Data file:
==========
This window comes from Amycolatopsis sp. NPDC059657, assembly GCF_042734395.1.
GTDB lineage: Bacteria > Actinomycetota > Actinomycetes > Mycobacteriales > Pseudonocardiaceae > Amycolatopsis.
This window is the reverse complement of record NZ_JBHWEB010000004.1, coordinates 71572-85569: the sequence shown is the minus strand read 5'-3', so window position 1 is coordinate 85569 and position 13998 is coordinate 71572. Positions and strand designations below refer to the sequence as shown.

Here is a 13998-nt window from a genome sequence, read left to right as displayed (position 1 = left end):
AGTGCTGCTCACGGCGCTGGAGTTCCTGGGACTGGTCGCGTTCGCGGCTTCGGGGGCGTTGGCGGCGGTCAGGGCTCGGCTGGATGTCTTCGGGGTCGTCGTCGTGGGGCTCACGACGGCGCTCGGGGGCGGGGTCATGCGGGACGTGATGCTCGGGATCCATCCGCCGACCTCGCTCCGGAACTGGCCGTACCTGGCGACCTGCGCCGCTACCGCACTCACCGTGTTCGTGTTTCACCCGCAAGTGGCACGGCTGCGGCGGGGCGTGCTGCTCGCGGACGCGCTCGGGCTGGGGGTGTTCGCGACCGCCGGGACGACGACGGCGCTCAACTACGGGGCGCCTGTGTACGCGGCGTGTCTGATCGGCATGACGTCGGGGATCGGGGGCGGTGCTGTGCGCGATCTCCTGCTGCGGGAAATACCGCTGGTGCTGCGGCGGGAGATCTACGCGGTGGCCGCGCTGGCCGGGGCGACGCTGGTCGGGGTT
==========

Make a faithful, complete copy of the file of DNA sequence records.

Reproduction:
This window comes from Amycolatopsis sp. NPDC059657, assembly GCF_042734395.1.
GTDB lineage: Bacteria > Actinomycetota > Actinomycetes > Mycobacteriales > Pseudonocardiaceae > Amycolatopsis.
This window is the reverse complement of record NZ_JBHWEB010000004.1, coordinates 71572-85569: the sequence shown is the minus strand read 5'-3', so window position 1 is coordinate 85569 and position 13998 is coordinate 71572. Positions and strand designations below refer to the sequence as shown.

Here is a 13998-nt window from a genome sequence, read left to right as displayed (position 1 = left end):
AGTGCTGCTCACGGCGCTGGAGTTCCTGGGACTGGTCGCGTTCGCGGCTTCGGGGGCGTTGGCGGCGGTCAGGGCTCGGCTGGATGTCTTCGGGGTCGTCGTCGTGGGGCTCACGACGGCGCTCGGGGGCGGGGTCATGCGGGACGTGATGCTCGGGATCCATCCGCCGACCTCGCTCCGGAACTGGCCGTACCTGGCGACCTGCGCCGCTACCGCACTCACCGTGTTCGTGTTTCACCCGCAAGTGGCACGGCTGCGGCGGGGCGTGCTGCTCGCGGACGCGCTCGGGCTGGGGGTGTTCGCGACCGCCGGGACGACGACGGCGCTCAACTACGGGGCGCCTGTGTACGCGGCGTGTCTGATCGGCATGACGTCGGGGATCGGGGGCGGTGCTGTGCGCGATCTCCTGCTGCGGGAAATACCGCTGGTGCTGCGGCGGGAGATCTACGCGGTGGCCGCGCTGGCCGGGGCGACGCTGGTCGGGGTT